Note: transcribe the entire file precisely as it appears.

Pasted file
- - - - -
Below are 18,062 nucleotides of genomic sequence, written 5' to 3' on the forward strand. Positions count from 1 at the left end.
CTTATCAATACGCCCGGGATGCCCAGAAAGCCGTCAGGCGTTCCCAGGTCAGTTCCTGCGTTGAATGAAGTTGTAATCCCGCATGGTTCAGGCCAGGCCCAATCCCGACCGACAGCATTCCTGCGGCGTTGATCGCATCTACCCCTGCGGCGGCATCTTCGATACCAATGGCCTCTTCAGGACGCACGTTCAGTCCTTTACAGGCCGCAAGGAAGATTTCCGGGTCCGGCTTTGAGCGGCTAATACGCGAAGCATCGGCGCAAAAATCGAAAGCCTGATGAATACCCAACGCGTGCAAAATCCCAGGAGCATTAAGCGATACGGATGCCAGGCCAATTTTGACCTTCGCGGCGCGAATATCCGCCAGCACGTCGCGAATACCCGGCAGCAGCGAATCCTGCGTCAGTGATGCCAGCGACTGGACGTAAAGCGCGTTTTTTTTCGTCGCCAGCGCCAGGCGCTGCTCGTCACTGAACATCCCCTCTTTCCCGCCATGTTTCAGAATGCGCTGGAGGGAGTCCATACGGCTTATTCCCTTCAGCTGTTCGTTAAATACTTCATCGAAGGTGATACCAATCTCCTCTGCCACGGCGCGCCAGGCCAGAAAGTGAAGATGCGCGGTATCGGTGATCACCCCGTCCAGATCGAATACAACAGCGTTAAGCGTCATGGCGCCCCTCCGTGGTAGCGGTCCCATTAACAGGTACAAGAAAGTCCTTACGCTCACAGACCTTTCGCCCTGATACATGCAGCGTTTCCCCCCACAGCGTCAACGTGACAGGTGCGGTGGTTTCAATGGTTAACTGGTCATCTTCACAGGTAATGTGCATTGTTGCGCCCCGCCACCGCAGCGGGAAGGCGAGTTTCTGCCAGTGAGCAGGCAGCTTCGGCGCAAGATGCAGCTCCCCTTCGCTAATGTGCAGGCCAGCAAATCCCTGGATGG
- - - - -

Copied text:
Below are 18,062 nucleotides of genomic sequence, written 5' to 3' on the forward strand. Positions count from 1 at the left end.
CTTATCAATACGCCCGGGATGCCCAGAAAGCCGTCAGGCGTTCCCAGGTCAGTTCCTGCGTTGAATGAAGTTGTAATCCCGCATGGTTCAGGCCAGGCCCAATCCCGACCGACAGCATTCCTGCGGCGTTGATCGCATCTACCCCTGCGGCGGCATCTTCGATACCAATGGCCTCTTCAGGACGCACGTTCAGTCCTTTACAGGCCGCAAGGAAGATTTCCGGGTCCGGCTTTGAGCGGCTAATACGCGAAGCATCGGCGCAAAAATCGAAAGCCTGATGAATACCCAACGCGTGCAAAATCCCAGGAGCATTAAGCGATACGGATGCCAGGCCAATTTTGACCTTCGCGGCGCGAATATCCGCCAGCACGTCGCGAATACCCGGCAGCAGCGAATCCTGCGTCAGTGATGCCAGCGACTGGACGTAAAGCGCGTTTTTTTTCGTCGCCAGCGCCAGGCGCTGCTCGTCACTGAACATCCCCTCTTTCCCGCCATGTTTCAGAATGCGCTGGAGGGAGTCCATACGGCTTATTCCCTTCAGCTGTTCGTTAAATACTTCATCGAAGGTGATACCAATCTCCTCTGCCACGGCGCGCCAGGCCAGAAAGTGAAGATGCGCGGTATCGGTGATCACCCCGTCCAGATCGAATACAACAGCGTTAAGCGTCATGGCGCCCCTCCGTGGTAGCGGTCCCATTAACAGGTACAAGAAAGTCCTTACGCTCACAGACCTTTCGCCCTGATACATGCAGCGTTTCCCCCCACAGCGTCAACGTGACAGGTGCGGTGGTTTCAATGGTTAACTGGTCATCTTCACAGGTAATGTGCATTGTTGCGCCCCGCCACCGCAGCGGGAAGGCGAGTTTCTGCCAGTGAGCAGGCAGCTTCGGCGCAAGATGCAGCTCCCCTTCGCTAATGTGCAGGCCAGCAAATCCCTGGATGG